Eric Comrie (G) - 2013 Second Round (59th Overall)

Performance: Comrie has already played four seasons of major junior, including two games with the Jets AHL affiliate last year. He is generally considered to be one of the top two goalies in the WHL, a title he shares with Pittsburgh Penguins draft pick Tristan Jarry. Playing for an improved Tri-City Americans team, he had 14 wins in 24 games and a .921 save percentage heading into the World Juniors.
Impact at WJC: Most observers expected Canada to go with the more experienced Zach Fucale for the key games, however, Fucale had rebound control issues and that opened the door for the Edmonton native. Comrie played well when given the opportunity but was not severely tested by an overwhelmed German side in his debut. His appearance against the Americans looked to be his time to shine and while he played well, he did allow a bit of a stinker to get past him in the third. That goal led to some tense moments and the opportunity to take the starter position evaporated just as quickly as it appeared.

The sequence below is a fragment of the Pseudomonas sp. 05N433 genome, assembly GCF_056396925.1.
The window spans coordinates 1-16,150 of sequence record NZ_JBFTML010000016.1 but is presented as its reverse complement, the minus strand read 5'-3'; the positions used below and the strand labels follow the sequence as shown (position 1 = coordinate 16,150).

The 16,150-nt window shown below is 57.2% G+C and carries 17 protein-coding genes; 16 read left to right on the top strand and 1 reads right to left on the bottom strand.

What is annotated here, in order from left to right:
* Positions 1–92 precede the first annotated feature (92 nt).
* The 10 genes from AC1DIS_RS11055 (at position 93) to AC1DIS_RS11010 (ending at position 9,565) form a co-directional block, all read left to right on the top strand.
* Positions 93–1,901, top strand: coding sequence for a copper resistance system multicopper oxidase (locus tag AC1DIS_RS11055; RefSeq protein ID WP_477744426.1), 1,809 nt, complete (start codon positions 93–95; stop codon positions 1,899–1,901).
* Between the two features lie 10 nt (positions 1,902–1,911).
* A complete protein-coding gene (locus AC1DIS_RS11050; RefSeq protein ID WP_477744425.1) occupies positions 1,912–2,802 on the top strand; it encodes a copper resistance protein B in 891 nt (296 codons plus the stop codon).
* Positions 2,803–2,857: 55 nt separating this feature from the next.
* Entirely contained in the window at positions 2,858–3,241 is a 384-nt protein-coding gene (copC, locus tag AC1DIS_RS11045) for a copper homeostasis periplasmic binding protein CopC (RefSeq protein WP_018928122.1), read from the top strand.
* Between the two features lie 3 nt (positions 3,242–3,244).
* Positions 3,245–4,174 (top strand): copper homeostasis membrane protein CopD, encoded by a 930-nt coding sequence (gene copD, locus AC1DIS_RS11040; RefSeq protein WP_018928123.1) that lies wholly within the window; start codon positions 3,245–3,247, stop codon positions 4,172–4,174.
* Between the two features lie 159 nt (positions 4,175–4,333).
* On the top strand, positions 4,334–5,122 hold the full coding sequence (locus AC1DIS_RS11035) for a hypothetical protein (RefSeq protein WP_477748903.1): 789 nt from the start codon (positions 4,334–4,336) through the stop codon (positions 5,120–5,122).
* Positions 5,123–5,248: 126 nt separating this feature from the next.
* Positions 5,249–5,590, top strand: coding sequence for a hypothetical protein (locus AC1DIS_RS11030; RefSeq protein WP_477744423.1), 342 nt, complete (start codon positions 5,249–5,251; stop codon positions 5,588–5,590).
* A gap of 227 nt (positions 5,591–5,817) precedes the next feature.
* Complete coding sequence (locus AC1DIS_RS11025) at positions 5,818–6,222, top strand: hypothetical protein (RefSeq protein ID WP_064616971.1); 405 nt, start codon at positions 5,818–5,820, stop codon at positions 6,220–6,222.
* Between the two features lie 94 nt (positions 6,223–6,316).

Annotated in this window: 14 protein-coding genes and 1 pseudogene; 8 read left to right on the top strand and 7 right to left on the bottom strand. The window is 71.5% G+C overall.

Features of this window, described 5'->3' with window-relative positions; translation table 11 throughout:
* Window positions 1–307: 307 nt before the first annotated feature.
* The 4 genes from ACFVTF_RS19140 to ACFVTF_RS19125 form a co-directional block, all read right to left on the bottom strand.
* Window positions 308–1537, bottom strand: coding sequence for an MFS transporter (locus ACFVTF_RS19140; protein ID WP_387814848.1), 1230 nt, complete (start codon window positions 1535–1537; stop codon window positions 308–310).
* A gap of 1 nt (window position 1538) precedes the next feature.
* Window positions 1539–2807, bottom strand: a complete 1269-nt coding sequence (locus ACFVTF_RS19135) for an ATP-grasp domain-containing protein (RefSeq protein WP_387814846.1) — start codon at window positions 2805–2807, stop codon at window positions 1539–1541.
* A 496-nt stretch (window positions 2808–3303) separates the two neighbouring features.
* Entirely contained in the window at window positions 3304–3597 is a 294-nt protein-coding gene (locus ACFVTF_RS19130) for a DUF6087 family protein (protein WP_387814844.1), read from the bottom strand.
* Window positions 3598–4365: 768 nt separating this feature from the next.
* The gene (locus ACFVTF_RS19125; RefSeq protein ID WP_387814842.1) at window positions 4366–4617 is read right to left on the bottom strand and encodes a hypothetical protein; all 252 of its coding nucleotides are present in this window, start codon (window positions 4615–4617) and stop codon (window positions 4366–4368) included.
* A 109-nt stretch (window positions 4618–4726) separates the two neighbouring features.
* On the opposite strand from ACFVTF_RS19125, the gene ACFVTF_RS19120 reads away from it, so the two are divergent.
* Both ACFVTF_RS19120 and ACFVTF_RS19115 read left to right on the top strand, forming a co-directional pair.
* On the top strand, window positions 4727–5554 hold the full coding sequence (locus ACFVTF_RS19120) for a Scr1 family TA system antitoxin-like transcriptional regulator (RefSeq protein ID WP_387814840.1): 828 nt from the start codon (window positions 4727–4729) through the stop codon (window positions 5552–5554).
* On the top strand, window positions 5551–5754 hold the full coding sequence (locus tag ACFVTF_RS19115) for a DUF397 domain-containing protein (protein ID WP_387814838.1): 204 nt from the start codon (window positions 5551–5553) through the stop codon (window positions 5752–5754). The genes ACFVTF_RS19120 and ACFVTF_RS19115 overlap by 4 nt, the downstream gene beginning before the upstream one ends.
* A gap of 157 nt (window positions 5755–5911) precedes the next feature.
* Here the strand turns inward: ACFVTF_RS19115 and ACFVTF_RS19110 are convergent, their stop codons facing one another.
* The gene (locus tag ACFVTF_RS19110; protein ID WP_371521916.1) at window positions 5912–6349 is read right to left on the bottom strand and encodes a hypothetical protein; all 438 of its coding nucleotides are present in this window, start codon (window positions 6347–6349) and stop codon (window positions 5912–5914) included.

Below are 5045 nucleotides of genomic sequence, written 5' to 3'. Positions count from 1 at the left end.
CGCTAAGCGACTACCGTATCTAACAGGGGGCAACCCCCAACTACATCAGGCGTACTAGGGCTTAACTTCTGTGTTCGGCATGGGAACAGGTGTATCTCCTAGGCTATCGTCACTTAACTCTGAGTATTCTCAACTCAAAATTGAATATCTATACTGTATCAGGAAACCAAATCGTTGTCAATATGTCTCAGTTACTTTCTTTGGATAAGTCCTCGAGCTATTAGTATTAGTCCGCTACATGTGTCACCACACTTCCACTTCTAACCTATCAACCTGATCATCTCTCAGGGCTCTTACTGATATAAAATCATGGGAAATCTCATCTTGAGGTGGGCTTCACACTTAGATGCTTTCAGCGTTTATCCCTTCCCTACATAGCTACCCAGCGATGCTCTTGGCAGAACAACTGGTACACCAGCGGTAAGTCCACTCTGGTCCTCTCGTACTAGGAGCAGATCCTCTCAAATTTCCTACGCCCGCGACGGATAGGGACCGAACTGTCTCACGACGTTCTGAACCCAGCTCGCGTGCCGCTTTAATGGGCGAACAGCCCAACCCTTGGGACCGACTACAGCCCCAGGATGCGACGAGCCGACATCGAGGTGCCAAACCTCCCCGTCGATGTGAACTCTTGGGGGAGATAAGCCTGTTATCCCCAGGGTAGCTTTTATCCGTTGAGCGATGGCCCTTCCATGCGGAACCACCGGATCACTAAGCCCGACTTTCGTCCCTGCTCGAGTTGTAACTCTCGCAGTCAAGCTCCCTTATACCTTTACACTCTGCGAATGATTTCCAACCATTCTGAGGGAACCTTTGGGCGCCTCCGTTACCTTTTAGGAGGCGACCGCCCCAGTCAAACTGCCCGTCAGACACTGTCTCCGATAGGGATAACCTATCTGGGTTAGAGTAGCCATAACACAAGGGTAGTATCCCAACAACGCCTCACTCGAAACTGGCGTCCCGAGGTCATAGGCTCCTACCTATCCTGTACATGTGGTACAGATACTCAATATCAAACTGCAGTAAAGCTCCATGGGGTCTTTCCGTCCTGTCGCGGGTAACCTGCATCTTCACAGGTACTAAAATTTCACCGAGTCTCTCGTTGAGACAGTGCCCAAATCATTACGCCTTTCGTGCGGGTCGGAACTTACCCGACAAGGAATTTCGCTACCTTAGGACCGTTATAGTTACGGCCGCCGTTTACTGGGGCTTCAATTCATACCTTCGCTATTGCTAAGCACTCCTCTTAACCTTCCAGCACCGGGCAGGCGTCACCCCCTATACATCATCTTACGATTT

Future Impact: Goalies take time to develop, so expecting NHL starts anytime within the next 3 -4 years could be a bit of a stretch. At 19 he has played a lot of hockey and looks to be mentally strong, which is a huge part of the pro game for a goalie. Comrie will likely make it to the NHL, but as a starter or backup . . . that remains to be seen. The potential is definitely there but time will tell.

Jan Kostalek (D) - 2013 Fourth Round (114th Overall)

Performance: After playing some junior with Sparta Praha in the Czech Republic, Kostalek transitioned to Rimouski in the “Q”and his points production has rose steadily every year. He notched 27 points in 55 games in 2013-14 and was on close to a point per game pace leading up to the tournament this season.
Impact at WJC: Kostalek had a strong tournament, registering three points in five games and appeared to have the ability to raise his level of play when the game required it. In the matchup against the Russians, which was crucial to the Czech Republic advancing to the playoff round, Kostalek registered a pair of assists. While the Czechs would eventually fall the Slovaks, Kostalek did not look out of place at all.